Our Vision for Restoring Ecosystem Resiliency

Resiliency is the ability to recover from disruptive change and withstand ongoing pressures. The ability to recover from change is directly proportional to the size and extent of the disturbance and the degree to which an ecosystem can tolerate disturbance. Ecosystems have developed around “natural disturbance regimes” where change is a constant and critical component of a dynamic ecosystem function (water levels rise and fall, temperatures change with seasonality). As a result of continuous change, the dynamics of systems select for resiliency. In other words, an ecosystem’s resiliency is its ability to tolerate disturbance without collapsing into a different state that is controlled by a different set of processes.

TSF is interested in addressing the disturbance regimes critical to ecosystem resiliency in the Sierra Nevada including the flow regime, sediment regime, fire regime and climate regime. The natural variability of these disturbance regimes is fundamental to restoring ecosystem resiliency but this variability has been fundamentally altered by the impacts of the California Gold Rush.

Water Flow Regime

In the 1800s, California’s streams and rivers were engineered to deliver water to the mines and today are operated to deliver water and power during periods of peak demands. As a result, the flow release schedule developed by reservoir operators dominates the current flow regime and may lack critical pulse flows for species and environmental flows. The system’s ability to meet the increased demands for water and power, as well as environmental flows, may depend on the functioning of the “green infrastructure” of the headwaters and the restoration and protection of key areas, such as meadows, that hold water higher, longer and release it slowly over extended periods of time.

Sediment Regime

The hydraulic mine sites were denuded of soil, resulting in a landscape littered with scars which delivered unprecedented amounts of sediment to the streams and rivers. For example, more than three times as much material excavated during the construction of the Panama Canal was washed down the Yuba and Bear River watershed from 1860-1884, leaving deeply incised channels cut to bedrock and terraces disconnected from the floodplain. These scars continue to erode and release sediment contaminated with mercury, choking streams with turbid conditions and filling reservoirs. The system’s ability to handle increased sediment loads from denuded mine-scarred landscapes and from overgrazed meadows is dependent on both remediation efforts that abate erosion and on sediment removal efforts coupled with reservoir maintenance that are sophisticated enough to address mercury contamination.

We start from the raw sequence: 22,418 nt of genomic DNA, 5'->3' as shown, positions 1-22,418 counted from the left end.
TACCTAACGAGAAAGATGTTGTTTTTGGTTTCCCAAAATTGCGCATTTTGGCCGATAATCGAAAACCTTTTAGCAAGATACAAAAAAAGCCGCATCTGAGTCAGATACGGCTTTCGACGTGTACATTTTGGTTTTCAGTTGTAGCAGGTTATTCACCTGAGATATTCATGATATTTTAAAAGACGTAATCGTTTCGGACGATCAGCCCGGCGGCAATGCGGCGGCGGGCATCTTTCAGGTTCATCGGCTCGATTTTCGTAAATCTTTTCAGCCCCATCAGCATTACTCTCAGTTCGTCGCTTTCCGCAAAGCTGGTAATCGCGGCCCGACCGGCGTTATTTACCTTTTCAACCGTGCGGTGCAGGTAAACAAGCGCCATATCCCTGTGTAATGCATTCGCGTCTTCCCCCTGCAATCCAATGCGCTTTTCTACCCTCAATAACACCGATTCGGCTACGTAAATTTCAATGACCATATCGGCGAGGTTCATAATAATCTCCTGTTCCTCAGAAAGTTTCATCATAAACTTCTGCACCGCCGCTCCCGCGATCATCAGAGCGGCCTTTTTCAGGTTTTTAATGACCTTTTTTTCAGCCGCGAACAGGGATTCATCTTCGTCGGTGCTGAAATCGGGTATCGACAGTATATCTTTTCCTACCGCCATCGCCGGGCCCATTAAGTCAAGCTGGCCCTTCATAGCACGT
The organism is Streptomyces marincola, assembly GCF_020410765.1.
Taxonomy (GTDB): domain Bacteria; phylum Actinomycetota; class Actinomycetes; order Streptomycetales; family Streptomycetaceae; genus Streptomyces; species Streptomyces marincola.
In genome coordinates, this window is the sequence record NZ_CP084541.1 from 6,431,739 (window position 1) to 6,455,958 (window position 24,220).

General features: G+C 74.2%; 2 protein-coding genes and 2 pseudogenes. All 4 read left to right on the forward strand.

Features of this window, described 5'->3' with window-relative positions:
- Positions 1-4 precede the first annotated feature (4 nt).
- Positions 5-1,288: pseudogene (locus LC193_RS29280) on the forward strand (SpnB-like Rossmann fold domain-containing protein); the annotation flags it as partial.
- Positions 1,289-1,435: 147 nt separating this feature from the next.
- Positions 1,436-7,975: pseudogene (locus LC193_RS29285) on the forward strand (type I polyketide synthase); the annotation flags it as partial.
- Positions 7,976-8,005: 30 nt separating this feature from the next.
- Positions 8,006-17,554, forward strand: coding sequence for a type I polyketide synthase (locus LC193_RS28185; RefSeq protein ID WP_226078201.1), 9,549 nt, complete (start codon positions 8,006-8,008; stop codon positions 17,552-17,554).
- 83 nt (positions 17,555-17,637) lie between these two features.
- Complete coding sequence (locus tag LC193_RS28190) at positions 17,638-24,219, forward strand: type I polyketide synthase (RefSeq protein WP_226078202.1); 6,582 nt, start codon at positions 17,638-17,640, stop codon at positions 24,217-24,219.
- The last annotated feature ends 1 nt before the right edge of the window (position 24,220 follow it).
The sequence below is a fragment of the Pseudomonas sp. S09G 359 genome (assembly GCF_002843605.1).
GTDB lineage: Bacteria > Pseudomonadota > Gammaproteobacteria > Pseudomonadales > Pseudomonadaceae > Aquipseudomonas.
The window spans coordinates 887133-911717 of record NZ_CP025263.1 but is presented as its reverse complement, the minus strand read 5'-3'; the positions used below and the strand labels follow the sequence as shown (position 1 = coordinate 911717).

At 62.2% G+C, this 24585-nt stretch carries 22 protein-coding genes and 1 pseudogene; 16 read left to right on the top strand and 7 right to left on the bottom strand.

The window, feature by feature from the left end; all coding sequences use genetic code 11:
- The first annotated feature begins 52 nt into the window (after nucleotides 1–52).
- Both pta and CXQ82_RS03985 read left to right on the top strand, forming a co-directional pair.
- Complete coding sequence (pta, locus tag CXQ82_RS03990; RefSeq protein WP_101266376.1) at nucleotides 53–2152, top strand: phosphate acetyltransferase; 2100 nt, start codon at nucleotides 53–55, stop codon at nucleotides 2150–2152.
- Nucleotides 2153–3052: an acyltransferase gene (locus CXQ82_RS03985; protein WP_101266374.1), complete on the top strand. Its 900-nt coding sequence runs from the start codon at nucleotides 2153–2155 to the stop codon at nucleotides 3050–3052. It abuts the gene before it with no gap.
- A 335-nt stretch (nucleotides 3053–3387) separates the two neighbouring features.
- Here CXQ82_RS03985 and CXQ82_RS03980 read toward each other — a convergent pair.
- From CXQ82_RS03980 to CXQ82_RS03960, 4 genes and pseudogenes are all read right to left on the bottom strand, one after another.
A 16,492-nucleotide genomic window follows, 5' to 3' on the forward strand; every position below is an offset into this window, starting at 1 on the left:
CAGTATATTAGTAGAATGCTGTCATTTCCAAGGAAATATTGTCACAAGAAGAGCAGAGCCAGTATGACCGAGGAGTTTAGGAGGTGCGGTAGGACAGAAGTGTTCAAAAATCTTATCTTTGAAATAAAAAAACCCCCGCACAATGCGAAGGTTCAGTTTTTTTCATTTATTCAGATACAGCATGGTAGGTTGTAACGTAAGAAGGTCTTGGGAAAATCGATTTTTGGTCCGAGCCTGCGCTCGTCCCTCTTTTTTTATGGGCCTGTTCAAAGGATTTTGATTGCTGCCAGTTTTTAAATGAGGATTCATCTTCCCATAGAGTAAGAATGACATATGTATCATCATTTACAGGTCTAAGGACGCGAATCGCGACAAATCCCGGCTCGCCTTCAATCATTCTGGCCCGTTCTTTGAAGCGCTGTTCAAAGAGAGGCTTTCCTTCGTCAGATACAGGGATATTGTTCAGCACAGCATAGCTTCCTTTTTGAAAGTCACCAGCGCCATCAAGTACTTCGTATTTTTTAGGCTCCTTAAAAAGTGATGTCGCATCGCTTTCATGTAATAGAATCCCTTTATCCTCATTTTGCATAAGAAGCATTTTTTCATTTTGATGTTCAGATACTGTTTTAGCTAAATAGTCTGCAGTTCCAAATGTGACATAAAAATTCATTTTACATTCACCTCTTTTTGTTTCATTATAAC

Fire Regime

In the fire prone landscape of the Sierra Nevada, fire is a natural part of the ecosystem function and resiliency of the region. Fire plays a role in seed germination and forest stand diversity. The region-wide removal of timber for the mining operations resulted in today’s single-age stands, which are choked with underbrush and full of invasive species. Fire suppression has had devastating effects on this disturbed landscape, in many ways precluding it from recovering from the impacts of the Gold Rush. The result is an ongoing threat of severe mega fires, the likes of which the region has not seen before, including in areas that are now populated. The system’s ability to handle fire, and to recover from severe fire, is directly proportional to continued coordination of efforts on topographically specific forest thinning, invasive species removal, and fire treatments.

Climate Regime

The greatest pressure the Sierra Nevada ecosystems face today is climate change. Longer droughts and warmer temperatures mean that precipitation will be dominated, not by snow, but by rain fall, resulting in a ”flashy” system
characterized by increased power for erosion and less water late in the season due to decreased snow pack. Under these conditions, erosional forces will dwarf the absorption capacity of the headwaters resulting in mine-scarred
landscapes, such as hydraulic mines contaminated with mercury, delivering more sediment and further choking streams, rivers, and reservoirs. Sedimentation will also put increased pressure historic debris control dam infrastructure, originally designed to hold back hydraulic mine debris and tailings, that now litters the landscape with antiquated, overburdened dams.